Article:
Real skin has pores. 

Our skin needs pores. 

They make it possible for sweat and oil to escape through the skin, so the surface is moisturized and protected [8]. 

If you spend any amount of time under the sun in your lifetime, skin discoloration is normal. Yes, even when you're super religious with sunscreen application.

We’re human. We are not perfect. And striving to achieve perfection will always leave us feeling self-conscious.

Remember: we are perfectly imperfect! : )

Following proper clear skin practices like I teach them inside SkinTalk, you’ll eventually achieve healthy skin.

Remember that healthy skin looks like real skin and not the photoshopped, filtered, and surgically perfected skin we see online.

Know That People Aren't Paying Attention

Acne and Social Anxiety

I bet you're familiar with the feeling of people staring at your acne. 

That feeling might even be the reason you can't go out of the house without concealing your pimples.

We can feel like every person we cross paths with notices our acne as much as we do.

But in reality, they don't.

Often, people are too busy dealing with their own things—insecurities, and problems included—to notice us.

And even if they notice and stare at your acne, chances are, they'll forget all about your skin in less than 5 minutes.

Besides, people who will stop and judge you based on your appearance are simply rude and say more about them than you.

About 85% of people between 12- and 24-years old experience at least minor acne, according to the American Academy of Dermatology.

With how almost everyone gets acne, has had personal experience with it, or even knows someone struggling with it, it would be petty to judge someone because of acne.

Don’t let them bring you down, you hear me?

Focus On The Social Experience

Acne and Social Anxiety

Social anxiety can lead you to avoid social gatherings, even with people you love [2].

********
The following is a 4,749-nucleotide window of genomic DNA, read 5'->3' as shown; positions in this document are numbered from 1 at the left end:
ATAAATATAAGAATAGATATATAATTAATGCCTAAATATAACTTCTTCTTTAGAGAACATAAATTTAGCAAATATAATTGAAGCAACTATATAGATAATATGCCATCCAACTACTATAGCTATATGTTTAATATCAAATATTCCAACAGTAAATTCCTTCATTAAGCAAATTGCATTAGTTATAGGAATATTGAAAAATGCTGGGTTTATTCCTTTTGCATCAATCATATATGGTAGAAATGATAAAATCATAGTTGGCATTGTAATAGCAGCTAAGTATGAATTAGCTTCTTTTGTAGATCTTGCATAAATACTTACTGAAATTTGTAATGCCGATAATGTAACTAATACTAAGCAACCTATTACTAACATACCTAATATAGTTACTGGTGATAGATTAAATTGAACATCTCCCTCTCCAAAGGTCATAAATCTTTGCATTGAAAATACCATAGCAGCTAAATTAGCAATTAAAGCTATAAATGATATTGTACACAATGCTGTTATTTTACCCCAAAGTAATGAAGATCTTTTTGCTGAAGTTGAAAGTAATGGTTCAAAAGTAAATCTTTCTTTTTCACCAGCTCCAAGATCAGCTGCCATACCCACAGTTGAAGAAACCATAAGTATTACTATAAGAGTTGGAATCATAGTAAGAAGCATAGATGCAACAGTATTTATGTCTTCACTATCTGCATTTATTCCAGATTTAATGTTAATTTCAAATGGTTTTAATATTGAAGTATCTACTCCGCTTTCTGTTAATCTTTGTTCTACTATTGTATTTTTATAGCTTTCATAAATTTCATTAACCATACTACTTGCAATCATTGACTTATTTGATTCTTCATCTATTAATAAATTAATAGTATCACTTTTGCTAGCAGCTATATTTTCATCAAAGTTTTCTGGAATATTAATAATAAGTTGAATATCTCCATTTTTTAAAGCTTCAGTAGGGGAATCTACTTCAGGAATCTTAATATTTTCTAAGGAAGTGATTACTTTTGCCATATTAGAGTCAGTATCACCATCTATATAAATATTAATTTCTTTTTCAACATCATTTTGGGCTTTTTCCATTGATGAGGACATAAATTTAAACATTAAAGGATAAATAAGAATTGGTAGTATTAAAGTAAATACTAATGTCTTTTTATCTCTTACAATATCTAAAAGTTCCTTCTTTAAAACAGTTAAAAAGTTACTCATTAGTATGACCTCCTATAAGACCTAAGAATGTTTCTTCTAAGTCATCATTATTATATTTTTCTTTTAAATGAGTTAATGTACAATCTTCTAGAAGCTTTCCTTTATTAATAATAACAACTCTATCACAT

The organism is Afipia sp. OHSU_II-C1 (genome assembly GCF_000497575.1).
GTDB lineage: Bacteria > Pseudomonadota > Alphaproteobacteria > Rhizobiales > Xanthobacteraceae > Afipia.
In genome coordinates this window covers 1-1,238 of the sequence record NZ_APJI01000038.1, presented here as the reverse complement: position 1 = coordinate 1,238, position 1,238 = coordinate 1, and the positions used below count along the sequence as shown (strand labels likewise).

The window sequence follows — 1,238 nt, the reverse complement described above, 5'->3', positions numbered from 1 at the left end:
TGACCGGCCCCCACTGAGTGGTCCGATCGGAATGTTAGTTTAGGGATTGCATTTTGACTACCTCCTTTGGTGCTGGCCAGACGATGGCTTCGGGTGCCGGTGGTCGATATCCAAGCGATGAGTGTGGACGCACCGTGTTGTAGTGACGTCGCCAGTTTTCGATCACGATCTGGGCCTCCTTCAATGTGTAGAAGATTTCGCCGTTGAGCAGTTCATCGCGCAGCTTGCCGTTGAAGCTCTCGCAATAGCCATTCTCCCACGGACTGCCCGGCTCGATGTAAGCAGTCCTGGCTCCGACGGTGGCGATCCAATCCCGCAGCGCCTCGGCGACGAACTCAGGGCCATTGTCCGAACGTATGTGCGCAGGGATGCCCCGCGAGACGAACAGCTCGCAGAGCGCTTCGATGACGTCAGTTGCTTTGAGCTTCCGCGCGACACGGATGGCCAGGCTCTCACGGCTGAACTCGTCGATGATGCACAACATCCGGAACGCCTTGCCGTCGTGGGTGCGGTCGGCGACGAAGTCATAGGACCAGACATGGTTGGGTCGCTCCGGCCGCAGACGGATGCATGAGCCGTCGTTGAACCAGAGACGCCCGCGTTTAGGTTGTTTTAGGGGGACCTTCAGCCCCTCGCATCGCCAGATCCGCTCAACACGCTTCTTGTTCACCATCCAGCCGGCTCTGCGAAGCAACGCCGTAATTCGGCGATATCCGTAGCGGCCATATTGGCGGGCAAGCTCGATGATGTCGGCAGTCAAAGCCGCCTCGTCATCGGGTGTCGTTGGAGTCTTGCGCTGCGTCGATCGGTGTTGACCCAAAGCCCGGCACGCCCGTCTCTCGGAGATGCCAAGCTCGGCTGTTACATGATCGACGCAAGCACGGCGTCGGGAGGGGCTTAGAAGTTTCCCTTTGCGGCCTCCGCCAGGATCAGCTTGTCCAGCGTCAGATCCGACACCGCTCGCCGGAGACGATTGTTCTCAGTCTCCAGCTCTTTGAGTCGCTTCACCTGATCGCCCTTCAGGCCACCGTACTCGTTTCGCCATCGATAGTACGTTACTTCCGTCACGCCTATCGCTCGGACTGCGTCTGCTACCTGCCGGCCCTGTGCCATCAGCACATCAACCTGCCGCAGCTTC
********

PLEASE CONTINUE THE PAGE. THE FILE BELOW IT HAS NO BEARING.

It can make you miss out on so many things that could have led to self-discovery, self-growth, and enriched relationships.

And when your social anxiety is acne-induced, you're more likely to cancel plans when you've got a nasty breakout (or even mild ones).

To overcome this, it can help to focus on the experience rather than on your appearance.

Before the event, focus on what's going to happen and why it's important. Try not to focus on how you look and how you feel about yourself.

Think: "We're having a girls' night out because I love my friends and time with them is important to me." 

And not: "My pimples are especially big and red today. Everyone will see!"

During the event, be present. 

Focus on the conversation you're having. 

Notice how great the food tastes. 

How relaxing the atmosphere is. 

How everyone's having fun.

It can take some practice... 

But mindfulness, being fully in the moment, can help keep your mind away from negative thoughts about your skin.

Look At Yourself As A Whole

Acne and Social Anxiety

When we look at the mirror, it's easy to hyper-focus on what we're insecure about. Pores, marks, scars, pimples.

This mirror-sesh might even urge you to pop every pus-filled pimple you have. Even when you're aware that pimple-popping will do you no good.

It's time to take a step back. 

Take a little step away from the mirror and look at yourself as a whole.

Instead of focusing on your physical appearance, think of your positive personal attributes.

"I'm hardworking and pretty darn good at my job." 

"I'm caring and help my friends whenever I can."

"I can bake the tastiest batch of cookies ever."

It might sound like you’re tooting your own horn... 

And in a way you are… And that’s totally fine! 

You deserve to feel good about yourself. And when you forget about acne for a second, I’m confident you can find things you can appreciate about yourself. 

Repeat after me: 

I am more than my acne. 

I am more than my skin. 

I am a beautiful woman who's capable of so much and I’m worthy of love. 

Because you are!

That’s it for this post. 

Now, if you’re reading this right now, and you’re suffering with acne even after trying 20+ products, and nothing has put a real dent in your problem…

Then I invite you to sign up for SkinTalk where you receive clear skin advice up to 5 times weekly, packed with actionable tips and tricks that I use on my own skin, as well as on my clients that help us rock it without acne.